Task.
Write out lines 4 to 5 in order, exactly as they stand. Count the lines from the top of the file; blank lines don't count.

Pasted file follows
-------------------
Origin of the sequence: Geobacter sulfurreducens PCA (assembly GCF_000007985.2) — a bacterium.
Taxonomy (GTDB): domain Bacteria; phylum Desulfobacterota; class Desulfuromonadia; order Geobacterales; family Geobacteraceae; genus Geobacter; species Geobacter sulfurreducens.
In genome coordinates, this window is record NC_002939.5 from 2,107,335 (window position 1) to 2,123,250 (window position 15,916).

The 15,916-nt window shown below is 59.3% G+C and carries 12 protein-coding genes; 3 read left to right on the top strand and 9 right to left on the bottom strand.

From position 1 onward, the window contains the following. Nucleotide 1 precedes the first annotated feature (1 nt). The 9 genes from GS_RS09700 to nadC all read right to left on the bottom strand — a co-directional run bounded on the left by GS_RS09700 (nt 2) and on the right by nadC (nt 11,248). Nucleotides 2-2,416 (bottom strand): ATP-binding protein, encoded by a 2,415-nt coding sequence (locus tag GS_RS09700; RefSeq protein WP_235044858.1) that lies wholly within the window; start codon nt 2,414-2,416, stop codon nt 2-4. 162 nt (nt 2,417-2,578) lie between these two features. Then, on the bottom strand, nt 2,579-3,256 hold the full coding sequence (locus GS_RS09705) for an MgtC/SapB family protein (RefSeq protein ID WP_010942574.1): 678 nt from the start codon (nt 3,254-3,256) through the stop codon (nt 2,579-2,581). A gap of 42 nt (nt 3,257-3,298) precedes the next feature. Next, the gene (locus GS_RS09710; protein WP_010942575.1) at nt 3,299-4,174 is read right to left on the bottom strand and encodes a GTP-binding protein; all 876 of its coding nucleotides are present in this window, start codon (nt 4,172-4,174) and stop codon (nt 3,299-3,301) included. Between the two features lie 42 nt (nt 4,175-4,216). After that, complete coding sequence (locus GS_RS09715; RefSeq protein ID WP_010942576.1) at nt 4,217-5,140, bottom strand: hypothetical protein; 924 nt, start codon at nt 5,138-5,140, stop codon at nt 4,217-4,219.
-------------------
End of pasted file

The 15,916-nt window shown below is 59.3% G+C and carries 12 protein-coding genes; 3 read left to right on the top strand and 9 right to left on the bottom strand.

From position 1 onward, the window contains the following. Nucleotide 1 precedes the first annotated feature (1 nt). The 9 genes from GS_RS09700 to nadC all read right to left on the bottom strand — a co-directional run bounded on the left by GS_RS09700 (nt 2) and on the right by nadC (nt 11,248). Nucleotides 2-2,416 (bottom strand): ATP-binding protein, encoded by a 2,415-nt coding sequence (locus tag GS_RS09700; RefSeq protein WP_235044858.1) that lies wholly within the window; start codon nt 2,414-2,416, stop codon nt 2-4. 162 nt (nt 2,417-2,578) lie between these two features. Then, on the bottom strand, nt 2,579-3,256 hold the full coding sequence (locus GS_RS09705) for an MgtC/SapB family protein (RefSeq protein ID WP_010942574.1): 678 nt from the start codon (nt 3,254-3,256) through the stop codon (nt 2,579-2,581). A gap of 42 nt (nt 3,257-3,298) precedes the next feature. Next, the gene (locus GS_RS09710; protein WP_010942575.1) at nt 3,299-4,174 is read right to left on the bottom strand and encodes a GTP-binding protein; all 876 of its coding nucleotides are present in this window, start codon (nt 4,172-4,174) and stop codon (nt 3,299-3,301) included. Between the two features lie 42 nt (nt 4,175-4,216). After that, complete coding sequence (locus GS_RS09715; RefSeq protein ID WP_010942576.1) at nt 4,217-5,140, bottom strand: hypothetical protein; 924 nt, start codon at nt 5,138-5,140, stop codon at nt 4,217-4,219.